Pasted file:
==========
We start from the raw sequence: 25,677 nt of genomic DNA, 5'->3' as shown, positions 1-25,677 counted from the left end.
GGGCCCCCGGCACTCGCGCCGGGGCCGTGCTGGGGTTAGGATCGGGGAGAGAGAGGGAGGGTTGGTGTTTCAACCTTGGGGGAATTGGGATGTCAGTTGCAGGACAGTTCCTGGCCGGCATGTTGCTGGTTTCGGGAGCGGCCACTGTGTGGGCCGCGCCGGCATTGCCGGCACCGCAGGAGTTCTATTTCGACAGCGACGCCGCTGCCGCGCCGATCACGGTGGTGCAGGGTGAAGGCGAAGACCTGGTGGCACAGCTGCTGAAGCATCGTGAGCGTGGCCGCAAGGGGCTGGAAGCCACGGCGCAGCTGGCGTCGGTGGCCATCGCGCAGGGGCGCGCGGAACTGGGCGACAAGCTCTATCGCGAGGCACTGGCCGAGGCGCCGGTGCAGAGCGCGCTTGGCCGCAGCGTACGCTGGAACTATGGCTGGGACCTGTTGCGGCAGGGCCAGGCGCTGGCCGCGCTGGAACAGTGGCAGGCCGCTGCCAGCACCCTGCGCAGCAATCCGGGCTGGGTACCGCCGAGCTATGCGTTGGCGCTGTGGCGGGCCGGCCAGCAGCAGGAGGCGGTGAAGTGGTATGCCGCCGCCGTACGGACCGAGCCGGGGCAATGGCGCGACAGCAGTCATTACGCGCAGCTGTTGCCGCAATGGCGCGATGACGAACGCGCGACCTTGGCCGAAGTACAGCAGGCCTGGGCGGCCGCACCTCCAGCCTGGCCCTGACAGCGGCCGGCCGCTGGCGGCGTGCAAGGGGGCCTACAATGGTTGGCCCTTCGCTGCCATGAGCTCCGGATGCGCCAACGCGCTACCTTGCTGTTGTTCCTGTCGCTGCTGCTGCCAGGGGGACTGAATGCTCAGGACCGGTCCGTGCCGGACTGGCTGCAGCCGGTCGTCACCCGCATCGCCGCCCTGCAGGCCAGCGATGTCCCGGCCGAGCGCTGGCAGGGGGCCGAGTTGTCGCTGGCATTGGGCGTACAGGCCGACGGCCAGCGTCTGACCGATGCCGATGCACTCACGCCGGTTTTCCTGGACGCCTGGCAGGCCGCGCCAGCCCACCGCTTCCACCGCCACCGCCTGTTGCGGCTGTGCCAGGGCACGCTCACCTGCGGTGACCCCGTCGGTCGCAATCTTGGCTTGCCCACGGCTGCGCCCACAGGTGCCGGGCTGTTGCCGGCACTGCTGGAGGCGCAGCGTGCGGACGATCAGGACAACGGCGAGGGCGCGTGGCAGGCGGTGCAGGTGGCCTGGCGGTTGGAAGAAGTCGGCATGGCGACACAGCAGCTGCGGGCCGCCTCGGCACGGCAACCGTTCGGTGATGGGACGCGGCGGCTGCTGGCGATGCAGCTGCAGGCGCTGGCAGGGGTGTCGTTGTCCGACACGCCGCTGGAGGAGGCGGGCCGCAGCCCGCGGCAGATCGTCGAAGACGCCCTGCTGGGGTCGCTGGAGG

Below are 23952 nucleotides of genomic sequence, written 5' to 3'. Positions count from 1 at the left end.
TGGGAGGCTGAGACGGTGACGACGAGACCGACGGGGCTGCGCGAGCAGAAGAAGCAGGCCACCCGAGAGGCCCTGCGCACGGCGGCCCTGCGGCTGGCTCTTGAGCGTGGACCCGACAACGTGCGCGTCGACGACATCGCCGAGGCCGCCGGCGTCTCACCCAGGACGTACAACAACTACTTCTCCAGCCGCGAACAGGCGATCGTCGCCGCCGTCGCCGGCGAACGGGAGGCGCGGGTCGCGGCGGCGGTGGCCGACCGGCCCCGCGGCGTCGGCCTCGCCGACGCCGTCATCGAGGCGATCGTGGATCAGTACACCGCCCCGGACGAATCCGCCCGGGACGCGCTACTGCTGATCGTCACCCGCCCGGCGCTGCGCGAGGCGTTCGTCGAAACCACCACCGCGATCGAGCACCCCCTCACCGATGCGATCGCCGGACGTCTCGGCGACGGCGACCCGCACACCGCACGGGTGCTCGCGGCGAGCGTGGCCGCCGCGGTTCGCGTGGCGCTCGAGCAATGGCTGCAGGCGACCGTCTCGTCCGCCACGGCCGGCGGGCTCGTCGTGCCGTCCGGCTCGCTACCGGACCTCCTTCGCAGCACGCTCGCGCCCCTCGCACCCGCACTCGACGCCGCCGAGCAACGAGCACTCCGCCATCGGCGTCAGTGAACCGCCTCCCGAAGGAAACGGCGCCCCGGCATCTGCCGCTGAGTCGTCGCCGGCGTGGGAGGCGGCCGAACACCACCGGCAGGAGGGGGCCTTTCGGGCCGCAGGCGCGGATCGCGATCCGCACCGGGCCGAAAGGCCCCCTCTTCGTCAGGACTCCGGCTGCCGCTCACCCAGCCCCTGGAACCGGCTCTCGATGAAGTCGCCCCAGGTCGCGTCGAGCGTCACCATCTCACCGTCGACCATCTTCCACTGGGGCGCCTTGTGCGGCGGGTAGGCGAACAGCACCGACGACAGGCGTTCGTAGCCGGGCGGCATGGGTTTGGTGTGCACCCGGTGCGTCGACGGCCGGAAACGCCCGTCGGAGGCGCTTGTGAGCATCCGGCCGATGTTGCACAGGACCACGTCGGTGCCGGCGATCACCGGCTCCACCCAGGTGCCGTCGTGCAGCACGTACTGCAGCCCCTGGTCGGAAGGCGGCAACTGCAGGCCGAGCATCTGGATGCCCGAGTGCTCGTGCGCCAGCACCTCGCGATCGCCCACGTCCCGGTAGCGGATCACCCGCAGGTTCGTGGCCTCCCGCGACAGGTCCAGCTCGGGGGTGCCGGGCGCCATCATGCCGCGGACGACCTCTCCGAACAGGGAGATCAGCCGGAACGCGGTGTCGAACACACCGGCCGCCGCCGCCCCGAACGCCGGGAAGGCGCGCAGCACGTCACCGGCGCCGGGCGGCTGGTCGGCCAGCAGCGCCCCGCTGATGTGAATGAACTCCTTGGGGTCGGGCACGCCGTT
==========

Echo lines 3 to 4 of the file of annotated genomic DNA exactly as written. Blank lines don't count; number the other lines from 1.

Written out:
Below are 23952 nucleotides of genomic sequence, written 5' to 3'. Positions count from 1 at the left end.
TGGGAGGCTGAGACGGTGACGACGAGACCGACGGGGCTGCGCGAGCAGAAGAAGCAGGCCACCCGAGAGGCCCTGCGCACGGCGGCCCTGCGGCTGGCTCTTGAGCGTGGACCCGACAACGTGCGCGTCGACGACATCGCCGAGGCCGCCGGCGTCTCACCCAGGACGTACAACAACTACTTCTCCAGCCGCGAACAGGCGATCGTCGCCGCCGTCGCCGGCGAACGGGAGGCGCGGGTCGCGGCGGCGGTGGCCGACCGGCCCCGCGGCGTCGGCCTCGCCGACGCCGTCATCGAGGCGATCGTGGATCAGTACACCGCCCCGGACGAATCCGCCCGGGACGCGCTACTGCTGATCGTCACCCGCCCGGCGCTGCGCGAGGCGTTCGTCGAAACCACCACCGCGATCGAGCACCCCCTCACCGATGCGATCGCCGGACGTCTCGGCGACGGCGACCCGCACACCGCACGGGTGCTCGCGGCGAGCGTGGCCGCCGCGGTTCGCGTGGCGCTCGAGCAATGGCTGCAGGCGACCGTCTCGTCCGCCACGGCCGGCGGGCTCGTCGTGCCGTCCGGCTCGCTACCGGACCTCCTTCGCAGCACGCTCGCGCCCCTCGCACCCGCACTCGACGCCGCCGAGCAACGAGCACTCCGCCATCGGCGTCAGTGAACCGCCTCCCGAAGGAAACGGCGCCCCGGCATCTGCCGCTGAGTCGTCGCCGGCGTGGGAGGCGGCCGAACACCACCGGCAGGAGGGGGCCTTTCGGGCCGCAGGCGCGGATCGCGATCCGCACCGGGCCGAAAGGCCCCCTCTTCGTCAGGACTCCGGCTGCCGCTCACCCAGCCCCTGGAACCGGCTCTCGATGAAGTCGCCCCAGGTCGCGTCGAGCGTCACCATCTCACCGTCGACCATCTTCCACTGGGGCGCCTTGTGCGGCGGGTAGGCGAACAGCACCGACGACAGGCGTTCGTAGCCGGGCGGCATGGGTTTGGTGTGCACCCGGTGCGTCGACGGCCGGAAACGCCCGTCGGAGGCGCTTGTGAGCATCCGGCCGATGTTGCACAGGACCACGTCGGTGCCGGCGATCACCGGCTCCACCCAGGTGCCGTCGTGCAGCACGTACTGCAGCCCCTGGTCGGAAGGCGGCAACTGCAGGCCGAGCATCTGGATGCCCGAGTGCTCGTGCGCCAGCACCTCGCGATCGCCCACGTCCCGGTAGCGGATCACCCGCAGGTTCGTGGCCTCCCGCGACAGGTCCAGCTCGGGGGTGCCGGGCGCCATCATGCCGCGGACGACCTCTCCGAACAGGGAGATCAGCCGGAACGCGGTGTCGAACACACCGGCCGCCGCCGCCCCGAACGCCGGGAAGGCGCGCAGCACGTCACCGGCGCCGGGCGGCTGGTCGGCCAGCAGCGCCCCGCTGATGTGAATGAACTCCTTGGGGTCGGGCACGCCGTT